June 22, 2020
Updated: September 14, 2020
The outbreak of COVID-19 has drastically affected the way states have and will continue to conduct business and serve their citizens, and much of these changes have and will adversely affect state revenue generation. The consequences of depleted state revenues have and will be immense, especially if the economic recession resulting from the pandemic will protract.
As state policymakers grasp the financial consequences of COVID-19 for schools, one important area to pay attention isCOVID-19’s immediate- and long-term impact on state retirement systems. In 2001, 13 state retirement systems had funding ratios of at least 100 percent, meaning that a state’s pension fund possessed the required assets necessary to fulfill pension promises made to current and future public retirees; in 2016, not one state retirement system had a funding ratio of at least 100 percent. This downward trend, as stated by the Equable Institute, can be explained by a “…confluence of underperforming investments, missed assumptions, and failure by many states to pay their full actuarially required contributions, have transformed these systems from being almost fully funded to being major drags on their state budgets.” Many of these failures occurred during economic recessions, and with state pension systems still recovering from the 2001 and 2007-2009 economic recessions, the current recession will add another hurdle for state and local pensions as unfunded liabilities grow. Moreover, state and local pension funds allocate over two-thirds of their $4.4 trillion in assets to volatile equity markets and alternative investments, making these funds highly sensitive to market shocks. Despite these financial woes, the burden of growing unfunded liabilities is not spread evenly among states. As seen towards the end of this brief, some states have done well in keeping up with their pension-related obligations, but as seen below, other states have not.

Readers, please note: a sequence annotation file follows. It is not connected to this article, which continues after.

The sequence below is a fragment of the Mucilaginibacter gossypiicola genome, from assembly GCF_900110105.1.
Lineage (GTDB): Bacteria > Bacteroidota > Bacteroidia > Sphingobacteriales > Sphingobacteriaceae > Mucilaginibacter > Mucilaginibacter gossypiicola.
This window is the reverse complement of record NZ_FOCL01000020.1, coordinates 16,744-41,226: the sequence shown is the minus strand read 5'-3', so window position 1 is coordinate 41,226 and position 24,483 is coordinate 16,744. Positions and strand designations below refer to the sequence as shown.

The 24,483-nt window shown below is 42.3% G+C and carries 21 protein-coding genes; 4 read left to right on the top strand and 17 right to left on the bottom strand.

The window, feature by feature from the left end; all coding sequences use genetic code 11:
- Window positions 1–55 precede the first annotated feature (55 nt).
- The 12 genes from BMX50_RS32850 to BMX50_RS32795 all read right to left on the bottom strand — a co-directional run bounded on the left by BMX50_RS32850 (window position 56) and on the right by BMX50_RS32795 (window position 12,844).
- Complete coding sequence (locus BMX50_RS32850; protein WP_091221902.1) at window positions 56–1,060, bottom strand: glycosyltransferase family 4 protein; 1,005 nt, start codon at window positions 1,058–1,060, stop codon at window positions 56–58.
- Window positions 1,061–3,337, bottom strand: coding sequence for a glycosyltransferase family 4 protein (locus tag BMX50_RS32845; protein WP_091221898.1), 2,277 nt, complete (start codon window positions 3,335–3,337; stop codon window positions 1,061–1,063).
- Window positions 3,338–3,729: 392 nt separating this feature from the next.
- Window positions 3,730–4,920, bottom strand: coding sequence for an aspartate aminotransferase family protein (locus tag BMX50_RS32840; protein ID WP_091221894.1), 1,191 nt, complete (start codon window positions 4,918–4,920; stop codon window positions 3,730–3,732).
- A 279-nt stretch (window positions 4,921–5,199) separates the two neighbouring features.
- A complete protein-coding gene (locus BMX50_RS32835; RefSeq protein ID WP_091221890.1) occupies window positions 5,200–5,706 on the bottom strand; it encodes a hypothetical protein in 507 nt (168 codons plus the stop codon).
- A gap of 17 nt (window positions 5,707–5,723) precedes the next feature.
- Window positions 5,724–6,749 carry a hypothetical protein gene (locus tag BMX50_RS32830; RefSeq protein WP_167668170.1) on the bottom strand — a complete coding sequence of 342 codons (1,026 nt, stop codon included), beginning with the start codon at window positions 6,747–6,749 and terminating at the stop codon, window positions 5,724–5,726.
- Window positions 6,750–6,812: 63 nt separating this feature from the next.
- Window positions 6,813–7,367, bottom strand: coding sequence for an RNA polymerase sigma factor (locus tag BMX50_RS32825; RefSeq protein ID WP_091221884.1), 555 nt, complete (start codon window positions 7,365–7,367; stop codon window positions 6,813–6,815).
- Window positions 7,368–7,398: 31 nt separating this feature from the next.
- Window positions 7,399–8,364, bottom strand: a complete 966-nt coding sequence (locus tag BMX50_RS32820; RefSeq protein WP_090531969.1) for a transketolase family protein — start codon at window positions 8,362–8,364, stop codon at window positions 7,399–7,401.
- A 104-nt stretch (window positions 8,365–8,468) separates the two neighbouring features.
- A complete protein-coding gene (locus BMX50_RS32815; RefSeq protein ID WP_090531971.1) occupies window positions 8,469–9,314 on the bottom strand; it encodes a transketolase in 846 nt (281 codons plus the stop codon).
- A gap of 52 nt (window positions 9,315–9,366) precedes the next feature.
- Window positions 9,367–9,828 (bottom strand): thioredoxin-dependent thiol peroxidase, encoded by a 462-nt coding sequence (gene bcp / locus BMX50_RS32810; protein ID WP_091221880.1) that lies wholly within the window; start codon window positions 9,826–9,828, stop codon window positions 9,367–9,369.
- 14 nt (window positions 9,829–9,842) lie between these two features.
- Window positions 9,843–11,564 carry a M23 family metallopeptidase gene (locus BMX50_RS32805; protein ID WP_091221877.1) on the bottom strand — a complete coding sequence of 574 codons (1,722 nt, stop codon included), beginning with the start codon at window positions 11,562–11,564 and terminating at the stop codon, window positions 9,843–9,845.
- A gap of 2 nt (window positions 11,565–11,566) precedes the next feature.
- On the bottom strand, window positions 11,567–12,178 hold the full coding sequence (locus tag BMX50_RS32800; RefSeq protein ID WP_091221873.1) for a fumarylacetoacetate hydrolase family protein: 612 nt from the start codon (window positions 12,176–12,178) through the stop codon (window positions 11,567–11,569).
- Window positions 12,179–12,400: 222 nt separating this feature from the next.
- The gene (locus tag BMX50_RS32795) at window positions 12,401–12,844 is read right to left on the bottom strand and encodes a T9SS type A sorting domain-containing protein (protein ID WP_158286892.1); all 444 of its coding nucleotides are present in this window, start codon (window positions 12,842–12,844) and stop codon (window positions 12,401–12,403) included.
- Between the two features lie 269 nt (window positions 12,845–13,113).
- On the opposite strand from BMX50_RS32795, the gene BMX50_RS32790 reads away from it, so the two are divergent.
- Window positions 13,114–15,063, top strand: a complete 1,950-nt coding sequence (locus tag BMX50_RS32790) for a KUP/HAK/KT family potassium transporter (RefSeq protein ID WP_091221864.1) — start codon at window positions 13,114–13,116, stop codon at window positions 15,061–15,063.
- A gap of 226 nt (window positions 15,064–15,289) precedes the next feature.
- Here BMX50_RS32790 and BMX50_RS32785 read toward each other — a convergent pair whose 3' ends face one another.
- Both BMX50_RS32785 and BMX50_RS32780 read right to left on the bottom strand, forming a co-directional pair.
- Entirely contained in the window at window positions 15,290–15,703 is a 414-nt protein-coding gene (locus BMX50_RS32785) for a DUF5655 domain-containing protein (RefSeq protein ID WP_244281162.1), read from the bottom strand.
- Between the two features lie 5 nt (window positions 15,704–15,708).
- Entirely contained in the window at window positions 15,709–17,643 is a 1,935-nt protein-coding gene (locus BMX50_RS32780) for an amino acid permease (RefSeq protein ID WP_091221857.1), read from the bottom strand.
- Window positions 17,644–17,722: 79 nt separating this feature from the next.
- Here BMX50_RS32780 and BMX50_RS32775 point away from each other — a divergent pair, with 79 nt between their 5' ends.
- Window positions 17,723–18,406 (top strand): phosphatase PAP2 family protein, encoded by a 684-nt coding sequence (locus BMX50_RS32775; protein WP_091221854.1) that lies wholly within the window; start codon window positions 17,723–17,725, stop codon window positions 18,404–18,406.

For example, Illinois is one of several states that has struggled to fully contribute to its annual pension bill, failing to do so for eighteen consecutive years. This has contributed to the state’s growing debt in its Teacher Retirement System (TRS), which grew from $22.4 billion in 2001 to $75.3 billion in 2018. The state, like South Dakota and others, is not immune to the nationwide trend one sees of pension obligations occupying growing portions of education budgets; the share of Illinois’s education spending going to pension obligations grew from 12.2 percent in 2001 to 33.5 percent in 2018. With growing pension costs and likely decreases in state revenue following the outbreak of COVID-19, Illinois, like other states, is likely to see greater cuts in dollars that would go to the classroom and serve immediate teacher and student needs.
Due to states partially shutting down their economies, budget shortfalls are imminent, as seen in several states including Virginia, which is dealing with a projected $2.7 billion budget shortfall. As policymakers encounter decreases in funding, they should consider how state retirement systems can be kept afloat, as declining state and local revenues could lead to much sharper increases in unfunded liabilities. As this debt increases, states that use K-12 budgets to cover these costs will continue to pull more money away from other K-12 expenses.